Speleothem 14C is unlikely to be impacted by wildfire – case studies from Western Australia and Tasmania.
Dr Micheline Campbell1, Dr Liza McDonough2, Ms Nevena Kosarac1, Dr Pauline Treble2,1, Dr Monika Markowska3, Professor Andy Baker1,2, Dr Quan Hua2
1UNSW, Kensington, Australia, 2ANSTO, Lucas Heights, Australia, 3Max Plank Institute for Chemistry, Mainz, Germany
Accelerator Mass Spectrometry (AMS) can be used to measure ¹⁴C in speleothems (cave formations). AMS derived ¹⁴C measurements offer an alternative geochronological method to U-series dating for recently formed speleothems with low U concentrations and insufficient ²³⁰Th ingrowth, and where speleothems are impacted by allogenic thorium. However, using ¹⁴C for dating speleothems is complicated by variable ¹⁴C sources and dilution by ¹⁴C-depleted parent rock (dead carbon). Old carbon may be mobilised from soil and decaying organic matter, which can mix with new carbon from root respiration in the vadose zone. These processes and their incorporation in speleothems are non-stationary in time and can be difficult to correct for.
While variable dead carbon is a complication for dating speleothems, hypothetically, a sudden decline in ¹⁴C, indicating an influx of old carbon, could be expected to occur after a bushfire. This could be because old carbon previously sequestered in soil and biomass may be mobilised, or there could be a decline in the previous oversupply of biological CO₂ while root respiration is in recovery following tree death. Using speleothems as proxy archives for past fire is an emerging field, and recent research has shown multiple proxies are needed to accurately characterise a fire event. To test the hypothesis that ¹⁴C may serve as a proxy for palaeofire, we chose four sites which have experienced bushfires; Crystal, Golgotha, and Yonderup Caves in Western Australia, and Frankcombe Cave in central Tasmania. We used the AMS facilities at the Australian Nuclear Science and Technology Organisation to quantify the ¹⁴C content along growth axes for the speleothems from Western Australia. Previously published AMS ¹⁴C data for the Tasmanian speleothem were measured at the Australian National University. Crystal and Yonderup Cave speleothems had additional age-constraints of annual laminations.
The Crystal Cave speleothem shows no decline in ¹⁴C after an historical fire event. The Yonderup Cave speleothem does show a decline in ¹⁴C after a reconstructed fire event, but the decrease is within analytical uncertainty. The Golgotha speleothem ¹⁴C shows no change after a documented fire. The Tasmanian speleothem does show a significant decline in ¹⁴C during a period where the region experienced successive large bushfires, as recorded in the historical record, but the temporal uncertainty of the measurements is so high (± 15 years), that the decline cannot reliably be attributed to the bushfires.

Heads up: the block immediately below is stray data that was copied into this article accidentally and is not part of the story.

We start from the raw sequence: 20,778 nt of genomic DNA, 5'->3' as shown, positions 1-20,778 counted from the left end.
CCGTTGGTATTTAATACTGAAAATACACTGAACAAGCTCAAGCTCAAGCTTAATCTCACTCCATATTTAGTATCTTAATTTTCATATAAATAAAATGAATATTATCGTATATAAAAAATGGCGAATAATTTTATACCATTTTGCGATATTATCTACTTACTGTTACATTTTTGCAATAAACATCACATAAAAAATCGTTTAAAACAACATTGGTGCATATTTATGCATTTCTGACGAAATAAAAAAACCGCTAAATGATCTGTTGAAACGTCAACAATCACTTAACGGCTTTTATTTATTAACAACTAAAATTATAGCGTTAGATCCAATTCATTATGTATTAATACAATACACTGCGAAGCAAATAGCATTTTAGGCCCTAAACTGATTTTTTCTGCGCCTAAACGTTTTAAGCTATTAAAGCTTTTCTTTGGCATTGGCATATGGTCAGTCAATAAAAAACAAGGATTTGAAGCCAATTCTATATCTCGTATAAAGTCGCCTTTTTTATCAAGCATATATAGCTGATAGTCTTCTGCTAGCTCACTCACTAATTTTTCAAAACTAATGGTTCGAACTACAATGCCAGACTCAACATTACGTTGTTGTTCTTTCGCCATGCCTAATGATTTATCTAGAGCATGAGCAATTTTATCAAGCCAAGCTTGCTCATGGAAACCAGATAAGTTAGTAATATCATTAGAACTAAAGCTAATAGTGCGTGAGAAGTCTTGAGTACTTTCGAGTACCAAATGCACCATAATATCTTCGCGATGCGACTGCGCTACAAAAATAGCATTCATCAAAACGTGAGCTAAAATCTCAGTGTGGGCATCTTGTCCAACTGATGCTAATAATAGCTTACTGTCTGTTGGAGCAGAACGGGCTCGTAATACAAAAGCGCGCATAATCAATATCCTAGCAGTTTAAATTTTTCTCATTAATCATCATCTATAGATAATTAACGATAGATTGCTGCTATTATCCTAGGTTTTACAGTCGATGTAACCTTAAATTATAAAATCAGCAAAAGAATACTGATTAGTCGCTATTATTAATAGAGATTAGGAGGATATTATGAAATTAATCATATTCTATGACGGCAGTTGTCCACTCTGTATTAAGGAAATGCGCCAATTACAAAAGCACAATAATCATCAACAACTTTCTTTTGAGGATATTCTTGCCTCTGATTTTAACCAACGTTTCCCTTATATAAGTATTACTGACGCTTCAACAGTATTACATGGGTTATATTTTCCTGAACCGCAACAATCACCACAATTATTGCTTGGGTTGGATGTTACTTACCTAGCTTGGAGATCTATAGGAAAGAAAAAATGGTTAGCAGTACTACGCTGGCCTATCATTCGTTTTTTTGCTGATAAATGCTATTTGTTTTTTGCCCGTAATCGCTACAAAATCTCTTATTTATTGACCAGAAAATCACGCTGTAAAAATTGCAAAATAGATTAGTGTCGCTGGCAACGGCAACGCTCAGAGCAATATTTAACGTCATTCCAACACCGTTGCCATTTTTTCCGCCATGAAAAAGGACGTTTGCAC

These case studies provide only limited evidence to support our hypothesis that ¹⁴C in speleothems may be a proxy for past fire events. This may be because the response is too short to be observed, sampling resolution is insufficient, or the carbon flux associated with a bushfire is too small relative to the total CO₂ flux in the vadose zone. While this is discouraging for palaeofire researchers, results offer relief to those who use ¹⁴C dates to create speleothem chronologies, as it is one less source of uncertainty to consider when correcting ¹⁴C ages. Our results may also serve to elucidate the importance of CO₂ source on ¹⁴C, and by extension, on δ¹³C.
Dr Micheline Campbell is a palaeoclimatologist with a background in stalagmite-derived palaeoclimate research and experience in palaeoclimate reconstructions for water resources planning. She joined the ARC DP “Reconstructing Australia’s fire history from cave stalagmites” as a research associate in mid-2021 to work with Dr Pauline Treble and Professor Andy Baker on developing speleothems as proxies for past fires.